While the Tikar lived in Cameroon, most of the people with Tikar ancestry lived the "good life". Vocational training was the norm for Tikar boys, and teachers taught various forms of craft-making, woodcarving, mask carving, and making bronze sculptures. The Tikar people also developed a process for using hot wax to make masks and bronze sculptures. During the height of the Tikar Empire, many Tikar people were also gifted in music, dancing, acting, and writing.

The Tikar people had control over the trade routes between the Fulani and Hausa merchants to the north of the Tikar Empire and coastal ports. Due to the Tikar's advanced ceramic techniques and architecture/iron smelting kilns, products were exported north to the Hausa people and south to coastal ports.

For three centuries, the Tikar ruled present-day Cameroon and Central Africa with sophistication, but with a iron fist and heavy tax burdens on people from other ethnic groups. It was also reported that because of their high standard of living, there were more than one million people with Tikar ancestry by 1800.  However, trouble came.  Research revealed that by 1800, several African ethnic groups had joined the Europeans to fight the Tikar people, who were known for their quick ability to learn and their sophistication and for being hated by surrounding Africans.  The Tikar were unable to obtain modern weapons; they were never able to take control over the coast. So, they were caught in the middle between the coast and the north.

As the Tikar people attempted to abandon their traditional grassy savannahs and the plains where they were easy slave trade targets with no natural protection, they were forced to leave their villages with slave traders on one side and four hostile tribes on the other side seeking revenge. One of the strategies they applied to fight off the enemy was to dig moats around villages; these still exist in at least five kingdoms. However, this strategy failed and the survivors found refuge in the forest.

The transatlantic slave trade drained their brightest and most physically fit young people. Having been greatly weakened by war and the slave trade, they became vulnerable to neighboring groups who had been subjected by the Tikar for several centuries. When slavery ended, there were between 60,000 - 75,000 Tikars in Cameroon, and most of them were hiding in forests from slave traders. Today, less than 100,000 Tikars live in Cameroon. They live as small and scattered related groups in the northwestern highlands near the Nigerian border. Much of the Tikar area lies in Cameroon's Adamawa plateau and the western highlands.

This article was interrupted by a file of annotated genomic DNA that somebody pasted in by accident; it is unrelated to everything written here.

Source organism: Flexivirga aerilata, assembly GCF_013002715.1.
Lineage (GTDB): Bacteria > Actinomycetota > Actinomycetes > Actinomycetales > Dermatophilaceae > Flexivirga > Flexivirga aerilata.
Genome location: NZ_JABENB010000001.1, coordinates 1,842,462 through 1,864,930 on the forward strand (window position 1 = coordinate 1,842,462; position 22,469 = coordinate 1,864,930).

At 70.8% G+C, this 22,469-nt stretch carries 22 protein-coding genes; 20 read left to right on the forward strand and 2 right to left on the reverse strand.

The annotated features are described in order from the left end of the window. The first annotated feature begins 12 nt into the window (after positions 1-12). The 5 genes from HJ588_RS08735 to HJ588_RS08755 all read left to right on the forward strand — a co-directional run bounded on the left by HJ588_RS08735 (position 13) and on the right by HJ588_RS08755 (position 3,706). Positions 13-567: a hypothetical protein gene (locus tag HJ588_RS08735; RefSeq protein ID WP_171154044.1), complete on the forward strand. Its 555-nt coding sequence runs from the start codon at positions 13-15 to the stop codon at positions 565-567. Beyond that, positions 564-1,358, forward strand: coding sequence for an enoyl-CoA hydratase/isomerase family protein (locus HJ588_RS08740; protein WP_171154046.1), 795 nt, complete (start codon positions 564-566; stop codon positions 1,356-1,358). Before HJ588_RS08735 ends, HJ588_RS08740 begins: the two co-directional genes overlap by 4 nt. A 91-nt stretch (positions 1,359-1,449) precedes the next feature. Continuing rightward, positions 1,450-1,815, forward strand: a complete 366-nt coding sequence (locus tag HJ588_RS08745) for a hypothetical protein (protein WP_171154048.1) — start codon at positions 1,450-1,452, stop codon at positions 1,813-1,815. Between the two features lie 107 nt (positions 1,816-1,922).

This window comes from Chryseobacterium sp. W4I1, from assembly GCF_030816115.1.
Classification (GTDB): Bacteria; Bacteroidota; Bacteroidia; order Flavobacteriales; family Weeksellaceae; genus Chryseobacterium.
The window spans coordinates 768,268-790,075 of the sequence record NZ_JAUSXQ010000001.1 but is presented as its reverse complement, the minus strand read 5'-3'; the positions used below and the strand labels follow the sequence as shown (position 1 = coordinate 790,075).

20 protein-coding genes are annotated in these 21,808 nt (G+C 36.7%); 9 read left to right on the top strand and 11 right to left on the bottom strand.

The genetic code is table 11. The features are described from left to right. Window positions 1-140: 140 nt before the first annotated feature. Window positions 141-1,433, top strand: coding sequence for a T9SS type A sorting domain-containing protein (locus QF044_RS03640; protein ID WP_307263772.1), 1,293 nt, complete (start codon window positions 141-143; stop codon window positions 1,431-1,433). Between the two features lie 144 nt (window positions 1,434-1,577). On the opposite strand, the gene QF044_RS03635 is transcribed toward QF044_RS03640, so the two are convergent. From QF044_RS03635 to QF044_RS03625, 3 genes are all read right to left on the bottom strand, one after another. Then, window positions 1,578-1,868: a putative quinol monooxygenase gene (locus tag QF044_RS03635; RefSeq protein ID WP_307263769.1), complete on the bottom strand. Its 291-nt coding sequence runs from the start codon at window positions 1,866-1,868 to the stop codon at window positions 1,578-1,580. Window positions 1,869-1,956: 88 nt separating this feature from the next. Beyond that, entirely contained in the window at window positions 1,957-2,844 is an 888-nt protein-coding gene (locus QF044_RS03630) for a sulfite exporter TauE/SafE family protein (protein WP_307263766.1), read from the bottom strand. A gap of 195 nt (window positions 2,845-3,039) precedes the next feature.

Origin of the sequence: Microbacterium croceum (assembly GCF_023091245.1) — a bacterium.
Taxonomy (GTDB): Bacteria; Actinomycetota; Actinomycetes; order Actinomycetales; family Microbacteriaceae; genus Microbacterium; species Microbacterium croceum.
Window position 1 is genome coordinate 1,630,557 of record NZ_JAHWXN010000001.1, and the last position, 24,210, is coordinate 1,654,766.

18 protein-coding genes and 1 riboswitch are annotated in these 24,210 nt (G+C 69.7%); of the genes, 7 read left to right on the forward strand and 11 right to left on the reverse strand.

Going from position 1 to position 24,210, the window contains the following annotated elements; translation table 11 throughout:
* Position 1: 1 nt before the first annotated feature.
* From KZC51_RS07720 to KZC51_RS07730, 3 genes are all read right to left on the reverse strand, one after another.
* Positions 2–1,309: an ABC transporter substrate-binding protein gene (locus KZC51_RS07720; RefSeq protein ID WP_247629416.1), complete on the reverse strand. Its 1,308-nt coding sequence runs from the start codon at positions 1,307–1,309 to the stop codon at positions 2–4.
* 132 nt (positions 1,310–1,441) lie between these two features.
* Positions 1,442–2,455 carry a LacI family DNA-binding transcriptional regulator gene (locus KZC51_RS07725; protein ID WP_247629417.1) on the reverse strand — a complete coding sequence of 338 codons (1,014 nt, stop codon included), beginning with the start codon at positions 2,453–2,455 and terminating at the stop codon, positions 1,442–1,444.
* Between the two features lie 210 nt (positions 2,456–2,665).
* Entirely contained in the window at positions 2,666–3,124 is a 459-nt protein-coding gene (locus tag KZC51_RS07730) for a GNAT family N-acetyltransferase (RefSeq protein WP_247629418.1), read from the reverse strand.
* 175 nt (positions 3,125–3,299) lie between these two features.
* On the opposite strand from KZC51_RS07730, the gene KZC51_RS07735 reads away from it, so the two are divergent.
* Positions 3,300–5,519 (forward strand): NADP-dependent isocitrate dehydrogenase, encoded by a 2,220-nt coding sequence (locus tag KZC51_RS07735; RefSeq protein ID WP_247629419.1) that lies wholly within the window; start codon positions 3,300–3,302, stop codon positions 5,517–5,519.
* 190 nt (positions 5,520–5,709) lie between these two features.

The Tikar are among the most industrious people in Cameroon. Urban Tikar boys score the highest marks on math examinations. Most Tikar children earn the highest grades in school.  Urban Tikar students are reported to be the most gifted in arts and crafts, music, writing, and math.

Popular evening Tikar meals include: (1) chicken and tomatoes served on top of rice, (2) thick soups with hot spicy seasonings served on chicken, and (3) a form of fufu. Thick soups served on yams are often eaten in the morning.

Tikar Chiefs

GAH II Ibrahim, the chief of Bankim, the history capital of the Tikar people. 
There are many Tikar villages - Ngambe, Magba, Ntem, Bandam - but the main Tikar village is Bankim.

GAH II Ibrahim, the actual Chief of Bankim, standing near the crowned lake named "SEM SEM".

Left is the Chief of Ina (Tikar village) and right is the actual Chief of Ngambe (Honore MBGAROUMA).

This is a picture of the late chief of Ngambe. Ngambe is one of the Tikar villages. Around his neck is an ivory collar made of elephant tusks. He carries it only once per year, during the time of the festival called "Sweety". It is a traditional Tikar festival during which one calls upon the spirits of the ancestors and asks them to bless the community.

Copyright © 2014 Melvin J. Collier. All rights reserved.

Monday, September 8, 2014

Can’t Find Out; Was Bought From a Slave Trader

The death certificate of Nancy Cole, who died in 1914 at age 83 in Tate County, Mississippi
Notation for parents’ names: Can’t find out, was bought from a slave trader in 1845 aged 14 years

Yesterday was Grandparents’ Day, and as I was viewing the many death certificates I have found over the years, I stopped at this one of an elderly grandmother who died in 1914 in Tate County, Mississippi. It is rare to see notes like this on death certificates. Typically, if the informant didn’t know the names of the deceased's parents, the words “don’t know” or “unknown” were written, or the space would be left blank. However, when Nancy Cole’s son was asked who his mother’s parents were, his reply was detailed, sad, and stunning. It was also the reality of many formerly enslaved African Americans. I envision him saying something like this: “Momma came from Tennessee, but I don’t know who her parents were, and I can’t find out, either. She was bought by a slave trader at age 14 in 1845. That's what she told us.” I imagine that the pain of being sold away from her family was so great for Nancy, that she didn’t talk much about her childhood.

For years, I have tried to figure out how my great-great-grandmother, Lucy Milam Davis, was related to Nancy and her children. Many family members, including my mother and her siblings, knew Nancy Cole’s children and grandchildren – the Coles and Freemans of Tate County, Mississippi – as their cousins. No one has ever been able to tell me exactly how they were our cousins. Even my go-to elderly cousin, the late Sammie Lee Davis Hayes (1920-2007), could only say, “All I know is that they were close kin to Grandma Lucy.” Cousin Sammie Lee was my maternal grandmother's first cousin who loved talking about family history; she would tell me anything that she remembered. But, she too didn’t know how her grandmother Lucy was related to Nancy’s descendants.

My great-great-grandmother, Lucy Milam Davis (1846-1927), of Panola County (Como), Mississippi
Daughter of Wade Milam and Margaret “Peggy” Milam